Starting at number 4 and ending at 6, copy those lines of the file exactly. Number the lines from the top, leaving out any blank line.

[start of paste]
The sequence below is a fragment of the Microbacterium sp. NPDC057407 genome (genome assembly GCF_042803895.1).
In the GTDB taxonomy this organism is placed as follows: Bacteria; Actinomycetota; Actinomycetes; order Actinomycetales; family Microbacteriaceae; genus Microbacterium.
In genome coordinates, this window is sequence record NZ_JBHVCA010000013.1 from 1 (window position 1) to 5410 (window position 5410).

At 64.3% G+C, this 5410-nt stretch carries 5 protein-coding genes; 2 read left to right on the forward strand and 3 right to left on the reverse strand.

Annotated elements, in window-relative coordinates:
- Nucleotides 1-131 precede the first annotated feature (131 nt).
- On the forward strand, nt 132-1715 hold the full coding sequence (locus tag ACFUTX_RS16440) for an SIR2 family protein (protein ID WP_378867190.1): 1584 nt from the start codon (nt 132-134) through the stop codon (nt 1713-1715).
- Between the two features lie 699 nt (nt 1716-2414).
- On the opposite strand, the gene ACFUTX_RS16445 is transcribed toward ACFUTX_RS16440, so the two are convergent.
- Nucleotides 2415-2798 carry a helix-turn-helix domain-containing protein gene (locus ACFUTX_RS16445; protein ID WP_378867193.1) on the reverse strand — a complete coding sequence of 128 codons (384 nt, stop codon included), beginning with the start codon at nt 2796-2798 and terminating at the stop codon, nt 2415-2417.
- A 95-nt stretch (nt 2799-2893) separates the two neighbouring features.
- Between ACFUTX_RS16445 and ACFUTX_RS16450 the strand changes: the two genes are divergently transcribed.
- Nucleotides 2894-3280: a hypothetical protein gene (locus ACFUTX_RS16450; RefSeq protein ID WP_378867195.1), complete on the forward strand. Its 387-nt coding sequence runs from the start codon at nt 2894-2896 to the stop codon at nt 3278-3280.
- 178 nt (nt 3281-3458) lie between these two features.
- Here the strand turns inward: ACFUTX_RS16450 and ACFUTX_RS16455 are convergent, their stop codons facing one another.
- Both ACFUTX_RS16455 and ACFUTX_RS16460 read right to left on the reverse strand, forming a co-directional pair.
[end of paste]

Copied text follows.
At 64.3% G+C, this 5410-nt stretch carries 5 protein-coding genes; 2 read left to right on the forward strand and 3 right to left on the reverse strand.

Annotated elements, in window-relative coordinates:
- Nucleotides 1-131 precede the first annotated feature (131 nt).